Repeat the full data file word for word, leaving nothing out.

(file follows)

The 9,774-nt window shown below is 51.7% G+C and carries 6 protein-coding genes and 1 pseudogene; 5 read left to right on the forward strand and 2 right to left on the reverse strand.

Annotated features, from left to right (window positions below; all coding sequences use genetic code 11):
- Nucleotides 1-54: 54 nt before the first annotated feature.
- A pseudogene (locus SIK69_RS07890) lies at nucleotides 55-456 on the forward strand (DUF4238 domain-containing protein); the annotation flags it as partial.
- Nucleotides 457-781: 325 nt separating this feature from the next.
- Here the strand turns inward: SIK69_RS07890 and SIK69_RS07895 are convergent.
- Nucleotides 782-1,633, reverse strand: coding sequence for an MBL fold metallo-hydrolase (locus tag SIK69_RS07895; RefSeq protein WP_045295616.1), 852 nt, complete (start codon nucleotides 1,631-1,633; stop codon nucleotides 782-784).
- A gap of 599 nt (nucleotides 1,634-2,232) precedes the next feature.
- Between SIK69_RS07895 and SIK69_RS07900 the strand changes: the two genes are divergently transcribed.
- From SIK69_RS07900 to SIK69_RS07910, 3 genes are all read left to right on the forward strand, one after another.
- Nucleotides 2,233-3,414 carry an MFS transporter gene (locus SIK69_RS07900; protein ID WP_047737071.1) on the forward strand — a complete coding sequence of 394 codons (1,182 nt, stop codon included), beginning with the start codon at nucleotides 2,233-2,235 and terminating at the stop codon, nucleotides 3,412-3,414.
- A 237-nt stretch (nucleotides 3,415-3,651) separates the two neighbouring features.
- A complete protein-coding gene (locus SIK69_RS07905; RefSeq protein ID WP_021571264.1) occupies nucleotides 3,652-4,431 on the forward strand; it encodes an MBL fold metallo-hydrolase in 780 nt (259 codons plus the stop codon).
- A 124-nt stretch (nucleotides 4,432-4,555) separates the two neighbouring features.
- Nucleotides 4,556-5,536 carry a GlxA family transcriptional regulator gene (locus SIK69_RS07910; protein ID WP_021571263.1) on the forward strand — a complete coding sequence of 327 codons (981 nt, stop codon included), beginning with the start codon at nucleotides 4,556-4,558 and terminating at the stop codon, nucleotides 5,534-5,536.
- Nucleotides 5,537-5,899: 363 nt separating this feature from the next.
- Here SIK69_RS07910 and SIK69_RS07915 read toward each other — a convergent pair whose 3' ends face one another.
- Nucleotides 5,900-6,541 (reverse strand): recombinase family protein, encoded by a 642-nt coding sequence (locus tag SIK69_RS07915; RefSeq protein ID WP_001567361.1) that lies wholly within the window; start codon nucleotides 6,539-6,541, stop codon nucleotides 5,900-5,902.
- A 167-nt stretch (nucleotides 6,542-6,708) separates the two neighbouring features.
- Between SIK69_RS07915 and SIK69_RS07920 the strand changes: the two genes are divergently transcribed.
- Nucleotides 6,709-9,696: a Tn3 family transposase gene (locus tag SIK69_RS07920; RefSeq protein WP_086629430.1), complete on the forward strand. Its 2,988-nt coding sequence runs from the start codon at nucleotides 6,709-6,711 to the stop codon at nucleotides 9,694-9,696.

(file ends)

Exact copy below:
The 9,774-nt window shown below is 51.7% G+C and carries 6 protein-coding genes and 1 pseudogene; 5 read left to right on the forward strand and 2 right to left on the reverse strand.

Annotated features, from left to right (window positions below; all coding sequences use genetic code 11):
- Nucleotides 1-54: 54 nt before the first annotated feature.
- A pseudogene (locus SIK69_RS07890) lies at nucleotides 55-456 on the forward strand (DUF4238 domain-containing protein); the annotation flags it as partial.
- Nucleotides 457-781: 325 nt separating this feature from the next.
- Here the strand turns inward: SIK69_RS07890 and SIK69_RS07895 are convergent.
- Nucleotides 782-1,633, reverse strand: coding sequence for an MBL fold metallo-hydrolase (locus tag SIK69_RS07895; RefSeq protein WP_045295616.1), 852 nt, complete (start codon nucleotides 1,631-1,633; stop codon nucleotides 782-784).
- A gap of 599 nt (nucleotides 1,634-2,232) precedes the next feature.
- Between SIK69_RS07895 and SIK69_RS07900 the strand changes: the two genes are divergently transcribed.
- From SIK69_RS07900 to SIK69_RS07910, 3 genes are all read left to right on the forward strand, one after another.
- Nucleotides 2,233-3,414 carry an MFS transporter gene (locus SIK69_RS07900; protein ID WP_047737071.1) on the forward strand — a complete coding sequence of 394 codons (1,182 nt, stop codon included), beginning with the start codon at nucleotides 2,233-2,235 and terminating at the stop codon, nucleotides 3,412-3,414.
- A 237-nt stretch (nucleotides 3,415-3,651) separates the two neighbouring features.
- A complete protein-coding gene (locus SIK69_RS07905; RefSeq protein ID WP_021571264.1) occupies nucleotides 3,652-4,431 on the forward strand; it encodes an MBL fold metallo-hydrolase in 780 nt (259 codons plus the stop codon).
- A 124-nt stretch (nucleotides 4,432-4,555) separates the two neighbouring features.
- Nucleotides 4,556-5,536 carry a GlxA family transcriptional regulator gene (locus SIK69_RS07910; protein ID WP_021571263.1) on the forward strand — a complete coding sequence of 327 codons (981 nt, stop codon included), beginning with the start codon at nucleotides 4,556-4,558 and terminating at the stop codon, nucleotides 5,534-5,536.
- Nucleotides 5,537-5,899: 363 nt separating this feature from the next.
- Here SIK69_RS07910 and SIK69_RS07915 read toward each other — a convergent pair whose 3' ends face one another.
- Nucleotides 5,900-6,541 (reverse strand): recombinase family protein, encoded by a 642-nt coding sequence (locus tag SIK69_RS07915; RefSeq protein ID WP_001567361.1) that lies wholly within the window; start codon nucleotides 6,539-6,541, stop codon nucleotides 5,900-5,902.
- A 167-nt stretch (nucleotides 6,542-6,708) separates the two neighbouring features.
- Between SIK69_RS07915 and SIK69_RS07920 the strand changes: the two genes are divergently transcribed.
- Nucleotides 6,709-9,696: a Tn3 family transposase gene (locus tag SIK69_RS07920; RefSeq protein WP_086629430.1), complete on the forward strand. Its 2,988-nt coding sequence runs from the start codon at nucleotides 6,709-6,711 to the stop codon at nucleotides 9,694-9,696.